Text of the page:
Slowing Down a Basketball Game as an Offensive Strategy
There are a variety of reasons a basketball team may wish to slow a game down. Considerations include the personnel and preferred style of play of your team and your opponent, as well as the game situation. Additionally, the presence of a shot clock will determine how much you can slow a game’s pace. In the NBA and WNBA, the 24-second shot clock doesn’t leave much room for slowing the tempo. The NCAA shot clock runs 30 seconds for women and 35 for men, and high schools don’t use a shot clock.
Some teams play a slow tempo as their standard offense. The coach recruits or acquires players to fit the system, rather than tailoring a system to his personnel. Slow-paced offenses take their time and work the ball around the court seeking high-percentage inside shots, or wide-open looks outside of the three-point arc. These teams must emphasize ballhandling, because the longer your offense possesses the ball, the greater chance it has of turning the ball over. A successful slow-paced offense will also be efficient. For example, in the 2011-12 season, the University of Wisconsin -- playing coach Bo Ryan’s slow-paced offense -- was tied for 261st in the nation in scoring, averaging 63.9 points per game. But the Badgers were 18th in offensive efficiency, averaging 114.3 points per 100 possessions, helping them gain a 26-10 overall record.
Slowing Your Opponent
Some teams feature fast, quick players and are most comfortable with a fast-paced game. An opposing coach may wish to counter such a team’s speed by running a slower-paced offense. The coach will instruct his team to be patient on offense, throw an extra pass or two and avoid shooting quickly unless a player is wide open at close range. The idea is to make the opponent uncomfortable and to prevent the speedier team from playing to its strength.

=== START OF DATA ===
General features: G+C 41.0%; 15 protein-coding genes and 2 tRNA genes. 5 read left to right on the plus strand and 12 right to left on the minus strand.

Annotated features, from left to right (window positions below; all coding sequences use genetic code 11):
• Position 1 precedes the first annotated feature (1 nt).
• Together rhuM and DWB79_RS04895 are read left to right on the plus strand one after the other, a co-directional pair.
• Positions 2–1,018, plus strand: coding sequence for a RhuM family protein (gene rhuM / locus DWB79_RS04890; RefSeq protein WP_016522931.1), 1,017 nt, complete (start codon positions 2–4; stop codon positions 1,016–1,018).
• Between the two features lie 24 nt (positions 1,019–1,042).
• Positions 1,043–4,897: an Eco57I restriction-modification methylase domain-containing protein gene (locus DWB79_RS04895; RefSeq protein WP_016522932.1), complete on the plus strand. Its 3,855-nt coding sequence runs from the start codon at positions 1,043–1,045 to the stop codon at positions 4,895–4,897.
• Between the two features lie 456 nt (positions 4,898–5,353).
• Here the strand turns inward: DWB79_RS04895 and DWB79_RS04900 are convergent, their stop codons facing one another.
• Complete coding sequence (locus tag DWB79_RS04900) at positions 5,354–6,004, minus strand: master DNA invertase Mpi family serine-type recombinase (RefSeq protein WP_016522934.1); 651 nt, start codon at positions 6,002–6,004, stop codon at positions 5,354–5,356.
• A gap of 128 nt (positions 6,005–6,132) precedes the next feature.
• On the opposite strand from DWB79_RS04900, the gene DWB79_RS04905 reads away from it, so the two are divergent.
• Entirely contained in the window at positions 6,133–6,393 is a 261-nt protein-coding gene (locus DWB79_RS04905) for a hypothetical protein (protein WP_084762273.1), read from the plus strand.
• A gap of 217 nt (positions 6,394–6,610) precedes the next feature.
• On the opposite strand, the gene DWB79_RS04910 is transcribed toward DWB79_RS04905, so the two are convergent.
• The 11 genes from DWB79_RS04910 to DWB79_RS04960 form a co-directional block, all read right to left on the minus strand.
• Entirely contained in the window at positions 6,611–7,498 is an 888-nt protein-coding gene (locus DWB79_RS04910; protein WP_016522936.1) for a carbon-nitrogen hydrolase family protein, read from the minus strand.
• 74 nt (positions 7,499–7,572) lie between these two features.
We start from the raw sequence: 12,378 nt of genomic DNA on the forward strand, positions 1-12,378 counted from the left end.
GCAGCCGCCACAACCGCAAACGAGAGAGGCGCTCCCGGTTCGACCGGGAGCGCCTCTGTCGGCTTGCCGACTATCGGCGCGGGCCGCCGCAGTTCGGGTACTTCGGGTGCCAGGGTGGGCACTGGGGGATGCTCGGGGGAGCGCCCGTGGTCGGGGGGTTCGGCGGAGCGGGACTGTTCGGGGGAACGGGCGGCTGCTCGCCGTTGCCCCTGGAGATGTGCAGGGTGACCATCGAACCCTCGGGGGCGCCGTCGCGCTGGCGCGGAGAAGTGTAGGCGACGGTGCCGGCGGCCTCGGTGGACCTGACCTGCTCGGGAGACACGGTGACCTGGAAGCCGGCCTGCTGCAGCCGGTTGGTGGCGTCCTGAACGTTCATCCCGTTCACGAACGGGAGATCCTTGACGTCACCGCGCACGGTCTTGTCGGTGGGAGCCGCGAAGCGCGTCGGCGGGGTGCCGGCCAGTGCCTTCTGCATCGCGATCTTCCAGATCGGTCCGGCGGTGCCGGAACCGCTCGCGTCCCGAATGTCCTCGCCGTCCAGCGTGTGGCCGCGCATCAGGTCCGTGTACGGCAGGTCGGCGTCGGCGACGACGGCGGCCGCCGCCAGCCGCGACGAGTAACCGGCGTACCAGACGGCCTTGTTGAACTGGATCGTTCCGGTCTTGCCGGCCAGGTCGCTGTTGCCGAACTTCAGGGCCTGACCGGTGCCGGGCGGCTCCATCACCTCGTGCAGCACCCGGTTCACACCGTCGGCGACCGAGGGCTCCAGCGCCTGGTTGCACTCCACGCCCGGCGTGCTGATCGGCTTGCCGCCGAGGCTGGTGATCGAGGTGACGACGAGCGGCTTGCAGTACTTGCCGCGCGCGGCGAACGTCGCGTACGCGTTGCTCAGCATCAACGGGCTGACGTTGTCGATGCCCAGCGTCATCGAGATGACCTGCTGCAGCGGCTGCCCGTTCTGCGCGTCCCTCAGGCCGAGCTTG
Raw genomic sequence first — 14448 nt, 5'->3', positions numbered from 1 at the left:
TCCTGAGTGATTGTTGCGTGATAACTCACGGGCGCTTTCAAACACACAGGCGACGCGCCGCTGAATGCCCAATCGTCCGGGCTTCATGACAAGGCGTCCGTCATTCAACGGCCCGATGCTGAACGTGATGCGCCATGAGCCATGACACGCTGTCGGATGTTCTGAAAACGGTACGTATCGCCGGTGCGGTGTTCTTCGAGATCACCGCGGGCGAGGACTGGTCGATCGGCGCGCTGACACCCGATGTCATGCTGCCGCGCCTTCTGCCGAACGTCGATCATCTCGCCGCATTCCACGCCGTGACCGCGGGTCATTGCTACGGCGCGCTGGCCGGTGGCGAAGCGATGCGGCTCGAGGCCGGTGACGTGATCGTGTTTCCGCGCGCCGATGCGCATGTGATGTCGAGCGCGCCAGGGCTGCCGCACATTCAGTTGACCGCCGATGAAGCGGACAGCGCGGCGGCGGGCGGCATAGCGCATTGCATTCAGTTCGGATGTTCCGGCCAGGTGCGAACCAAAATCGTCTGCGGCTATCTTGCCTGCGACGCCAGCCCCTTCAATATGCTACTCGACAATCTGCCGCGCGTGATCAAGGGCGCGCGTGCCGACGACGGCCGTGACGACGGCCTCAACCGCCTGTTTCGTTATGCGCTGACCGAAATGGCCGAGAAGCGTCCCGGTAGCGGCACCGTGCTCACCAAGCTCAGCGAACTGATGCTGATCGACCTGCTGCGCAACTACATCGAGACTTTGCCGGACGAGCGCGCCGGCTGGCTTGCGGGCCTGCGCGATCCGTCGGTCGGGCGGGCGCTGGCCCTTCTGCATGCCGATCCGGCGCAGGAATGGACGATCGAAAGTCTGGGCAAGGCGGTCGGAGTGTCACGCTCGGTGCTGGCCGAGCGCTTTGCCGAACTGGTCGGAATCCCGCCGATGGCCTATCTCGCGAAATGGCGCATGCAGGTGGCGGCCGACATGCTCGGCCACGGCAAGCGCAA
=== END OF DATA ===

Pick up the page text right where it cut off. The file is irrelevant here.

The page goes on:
Playing a Superior Team
Some coaches may employ the laws of probabilities and slow the game down against a superior opponent. The idea is to limit each team’s time with the ball because the greater a sample size -- or, in basketball terms, possessions -- the greater the likelihood that each team will play to its normal capability, giving the weaker team little chance to win. For example, if you flip a coin twice you wouldn’t be shocked if it came up heads both times, because you’re using a small sample size. But if you flip it 200 times, it’s almost certain to come out very close to the expected 50-50 ratio.
A team leading late in a game often slows the play down to limit the number of remaining possessions. The fewer the possessions, the fewer opportunities your opponent has to catch up. All else being equal, it’s harder to come back from a 10-point deficit in five possessions than it is in 10, for example. Additionally, the trailing team is often forced to commit fouls to prevent its opponent from draining too much time off the clock. Therefore, a strong foul-shooting team may use the slow-down tactic a bit sooner than a team that shoots free throws poorly.
M.L. Rose has worked as a print and online journalist for more than 20 years. He has contributed to a variety of national and local publications, specializing in sports writing. Rose holds a B.A. in communications.